Breast Reconstruction FAQs
Breast reconstruction is a personal decision, and with so many options, you're sure to have questions. The UW Health Breast Center helps you understand your choices.
If you've decided to have breast reconstruction surgery and have more questions, see our After Surgery FAQs.
Why choose UW Health for breast reconstruction?
At UW Health, we offer a wide array of resources for individuals with breast cancer. One of the greatest benefits to our patients is that their breast care is provided by a team of specialists. When you come to UW Health for breast reconstruction or for cancer surgery of the breast, your care is managed by a team comprised of breast health nurses, radiologists, surgical oncologists, occupational therapists and many others. Your plastic surgeon is a key member of this team as well. Our patients appreciate the abundant resources available, and take comfort in knowing they can contact any team member at anytime to answer their questions.
Who is a candidate for breast reconstruction?
Women who undergo mastectomy for breast cancer are candidates for breast reconstruction. However, not every woman is a candidate for every type of reconstruction. For example, if a patient undergoes radiation therapy, they might not be surgical candidates for an expander and implant. However, they could undergo natural tissue reconstruction through a procedure such as a TRAM Flap or DIEP Flap. There are very few women who are not candidates for breast reconstruction. Factors that could affect your decision for breast reconstruction are your medical condition, emotional and general health as well as activity level and breast size and shape.
When should I talk to my doctor about breast reconstruction?
Most women who lose a breast to treat cancer can have it rebuilt through reconstructive surgery. Breast reconstruction is a surgical procedure that attempts to restore the appearance of a woman's breast. It can be performed at the time that a breast is removed or after all of a patient's cancer treatments are complete. The best candidates for immediate breast reconstruction (surgery done at the same time as mastectomy) are women whose cancer will not require radiation therapy or women who are choosing to remove their breasts due to a genetic mutation or strong family history of breast cancer. Other women might be advised by their doctors to wait on breast reconstruction surgery or undergo delayed breast reconstruction (surgery done at a later time), depending on their overall health, stage of the breast cancer and the amount of skin tissue available for reconstruction.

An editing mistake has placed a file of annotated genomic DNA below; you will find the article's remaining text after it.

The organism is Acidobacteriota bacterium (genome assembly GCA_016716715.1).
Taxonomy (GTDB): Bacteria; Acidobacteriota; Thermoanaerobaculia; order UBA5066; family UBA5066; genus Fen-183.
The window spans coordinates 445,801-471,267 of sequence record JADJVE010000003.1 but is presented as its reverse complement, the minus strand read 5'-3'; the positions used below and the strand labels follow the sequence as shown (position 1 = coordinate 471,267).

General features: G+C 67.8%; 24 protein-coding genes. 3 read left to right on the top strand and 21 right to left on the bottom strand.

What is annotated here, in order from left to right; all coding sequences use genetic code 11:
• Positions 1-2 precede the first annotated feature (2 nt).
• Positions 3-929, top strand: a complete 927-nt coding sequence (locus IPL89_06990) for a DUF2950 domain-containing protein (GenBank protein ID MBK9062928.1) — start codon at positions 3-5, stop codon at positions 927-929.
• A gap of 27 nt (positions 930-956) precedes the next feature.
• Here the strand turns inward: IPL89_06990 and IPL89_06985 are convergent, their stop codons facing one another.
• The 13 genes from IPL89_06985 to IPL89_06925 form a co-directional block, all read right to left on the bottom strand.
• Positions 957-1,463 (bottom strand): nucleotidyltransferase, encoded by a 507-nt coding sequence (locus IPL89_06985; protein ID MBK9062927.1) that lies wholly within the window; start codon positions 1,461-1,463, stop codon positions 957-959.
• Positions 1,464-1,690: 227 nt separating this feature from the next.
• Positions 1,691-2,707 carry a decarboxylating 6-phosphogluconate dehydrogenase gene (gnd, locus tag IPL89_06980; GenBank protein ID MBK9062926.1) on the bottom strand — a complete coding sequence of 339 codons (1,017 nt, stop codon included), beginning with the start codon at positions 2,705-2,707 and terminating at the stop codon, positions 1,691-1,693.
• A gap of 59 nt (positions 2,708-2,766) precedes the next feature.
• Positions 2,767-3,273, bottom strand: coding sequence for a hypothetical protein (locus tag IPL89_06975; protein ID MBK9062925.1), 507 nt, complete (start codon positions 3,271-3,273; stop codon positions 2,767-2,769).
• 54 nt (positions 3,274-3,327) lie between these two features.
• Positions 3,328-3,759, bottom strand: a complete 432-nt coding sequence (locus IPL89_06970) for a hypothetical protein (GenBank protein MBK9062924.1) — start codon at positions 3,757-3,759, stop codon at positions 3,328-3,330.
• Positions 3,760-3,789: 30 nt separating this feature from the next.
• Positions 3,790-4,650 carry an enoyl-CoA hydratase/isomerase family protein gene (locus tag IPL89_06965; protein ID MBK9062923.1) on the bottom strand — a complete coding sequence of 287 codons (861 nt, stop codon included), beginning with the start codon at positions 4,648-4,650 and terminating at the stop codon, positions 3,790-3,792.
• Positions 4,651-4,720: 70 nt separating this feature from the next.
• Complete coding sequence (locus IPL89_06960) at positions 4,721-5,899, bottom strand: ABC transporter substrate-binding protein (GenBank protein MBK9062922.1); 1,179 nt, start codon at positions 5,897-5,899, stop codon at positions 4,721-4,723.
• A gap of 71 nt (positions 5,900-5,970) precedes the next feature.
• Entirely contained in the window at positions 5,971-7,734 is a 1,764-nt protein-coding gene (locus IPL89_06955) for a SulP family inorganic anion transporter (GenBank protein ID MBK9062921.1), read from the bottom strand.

What does breast reconstruction involve?
Breast reconstruction surgeons typically use one of two common procedures: skin expansion or flap reconstruction. Skin expansion involves expansion of breast skin and insertion of an implant. Following mastectomy, your surgeon inserts a balloon expander beneath the skin and chest muscle and gradually fills it with saline over several weeks. After skin over the breast area has stretched enough, the expander is removed and a second operation is done to insert a permanent implant. During the flap reconstruction procedure, tissue is taken from the back, abdomen or buttocks and placed on the front of the chest wall. This tissue could be enough to reconstruct a breast, or a breast implant may be added.
Do I have a choice between immediate and delayed breast reconstruction?
Yes. Your plastic surgeon will work with you and discuss your personal goals for reconstruction and help you make the right decision for you. Read more on this topic to help with your decision.
How real do reconstructed breasts look and feel?
A reconstructed breast can feel firmer and look rounder or flatter than the natural breast. It might not have the same contour as your breast before mastectomy or exactly match your opposite breast. But these differences will only be apparent to you. For most reconstruction patients, breasts are so close in size that you will feel comfortable in any type of clothing. Although breast reconstruction restores the shape of the breasts, it cannot completely restore breast sensation. Over time, however, some feeling may return. In a few cases, the nipple and areola can be preserved, but the majority of times these are removed with the mastectomy and can later be redesigned with a tattoo by your plastic surgeon.
What happens before breast reconstruction surgery?
Prior to surgery, and at the time of your "workup" or pre-operation exam, we will discuss medications or vitamins and perform any necessary lab work, EKGs and or X-rays. If you have had an untoward reaction to anesthesia, you will be seen in our anesthesia screening clinic.